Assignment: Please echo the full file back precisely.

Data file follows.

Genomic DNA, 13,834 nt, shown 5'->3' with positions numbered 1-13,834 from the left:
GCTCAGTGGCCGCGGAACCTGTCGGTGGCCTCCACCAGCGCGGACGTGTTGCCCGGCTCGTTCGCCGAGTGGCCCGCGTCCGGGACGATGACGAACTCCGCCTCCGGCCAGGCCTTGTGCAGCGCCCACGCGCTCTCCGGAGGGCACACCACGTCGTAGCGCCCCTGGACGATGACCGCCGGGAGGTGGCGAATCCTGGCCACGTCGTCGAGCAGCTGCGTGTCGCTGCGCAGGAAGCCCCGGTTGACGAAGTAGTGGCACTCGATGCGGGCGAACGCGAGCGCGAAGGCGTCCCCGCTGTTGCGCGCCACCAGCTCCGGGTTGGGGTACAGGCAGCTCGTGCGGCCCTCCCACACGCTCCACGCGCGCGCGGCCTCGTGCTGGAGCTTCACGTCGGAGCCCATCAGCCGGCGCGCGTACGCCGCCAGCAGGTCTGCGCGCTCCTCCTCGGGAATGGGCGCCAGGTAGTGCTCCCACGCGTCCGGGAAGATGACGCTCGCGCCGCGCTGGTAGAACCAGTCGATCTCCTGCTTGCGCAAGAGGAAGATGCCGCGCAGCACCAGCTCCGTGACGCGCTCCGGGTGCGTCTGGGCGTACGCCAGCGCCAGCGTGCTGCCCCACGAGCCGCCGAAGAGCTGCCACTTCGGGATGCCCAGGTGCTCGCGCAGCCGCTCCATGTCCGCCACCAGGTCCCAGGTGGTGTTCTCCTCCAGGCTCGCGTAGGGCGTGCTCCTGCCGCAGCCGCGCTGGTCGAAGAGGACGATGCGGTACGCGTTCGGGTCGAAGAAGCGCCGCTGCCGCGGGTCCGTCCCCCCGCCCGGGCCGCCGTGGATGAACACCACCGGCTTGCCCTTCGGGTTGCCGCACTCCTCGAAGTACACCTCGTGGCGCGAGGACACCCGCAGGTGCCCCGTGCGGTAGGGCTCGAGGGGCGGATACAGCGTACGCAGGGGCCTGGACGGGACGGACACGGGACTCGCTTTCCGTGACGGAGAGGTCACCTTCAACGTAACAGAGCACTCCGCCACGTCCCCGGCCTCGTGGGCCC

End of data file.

Genomic DNA, 13,834 nt, shown 5'->3' with positions numbered 1-13,834 from the left:
GCTCAGTGGCCGCGGAACCTGTCGGTGGCCTCCACCAGCGCGGACGTGTTGCCCGGCTCGTTCGCCGAGTGGCCCGCGTCCGGGACGATGACGAACTCCGCCTCCGGCCAGGCCTTGTGCAGCGCCCACGCGCTCTCCGGAGGGCACACCACGTCGTAGCGCCCCTGGACGATGACCGCCGGGAGGTGGCGAATCCTGGCCACGTCGTCGAGCAGCTGCGTGTCGCTGCGCAGGAAGCCCCGGTTGACGAAGTAGTGGCACTCGATGCGGGCGAACGCGAGCGCGAAGGCGTCCCCGCTGTTGCGCGCCACCAGCTCCGGGTTGGGGTACAGGCAGCTCGTGCGGCCCTCCCACACGCTCCACGCGCGCGCGGCCTCGTGCTGGAGCTTCACGTCGGAGCCCATCAGCCGGCGCGCGTACGCCGCCAGCAGGTCTGCGCGCTCCTCCTCGGGAATGGGCGCCAGGTAGTGCTCCCACGCGTCCGGGAAGATGACGCTCGCGCCGCGCTGGTAGAACCAGTCGATCTCCTGCTTGCGCAAGAGGAAGATGCCGCGCAGCACCAGCTCCGTGACGCGCTCCGGGTGCGTCTGGGCGTACGCCAGCGCCAGCGTGCTGCCCCACGAGCCGCCGAAGAGCTGCCACTTCGGGATGCCCAGGTGCTCGCGCAGCCGCTCCATGTCCGCCACCAGGTCCCAGGTGGTGTTCTCCTCCAGGCTCGCGTAGGGCGTGCTCCTGCCGCAGCCGCGCTGGTCGAAGAGGACGATGCGGTACGCGTTCGGGTCGAAGAAGCGCCGCTGCCGCGGGTCCGTCCCCCCGCCCGGGCCGCCGTGGATGAACACCACCGGCTTGCCCTTCGGGTTGCCGCACTCCTCGAAGTACACCTCGTGGCGCGAGGACACCCGCAGGTGCCCCGTGCGGTAGGGCTCGAGGGGCGGATACAGCGTACGCAGGGGCCTGGACGGGACGGACACGGGACTCGCTTTCCGTGACGGAGAGGTCACCTTCAACGTAACAGAGCACTCCGCCACGTCCCCGGCCTCGTGGGCCC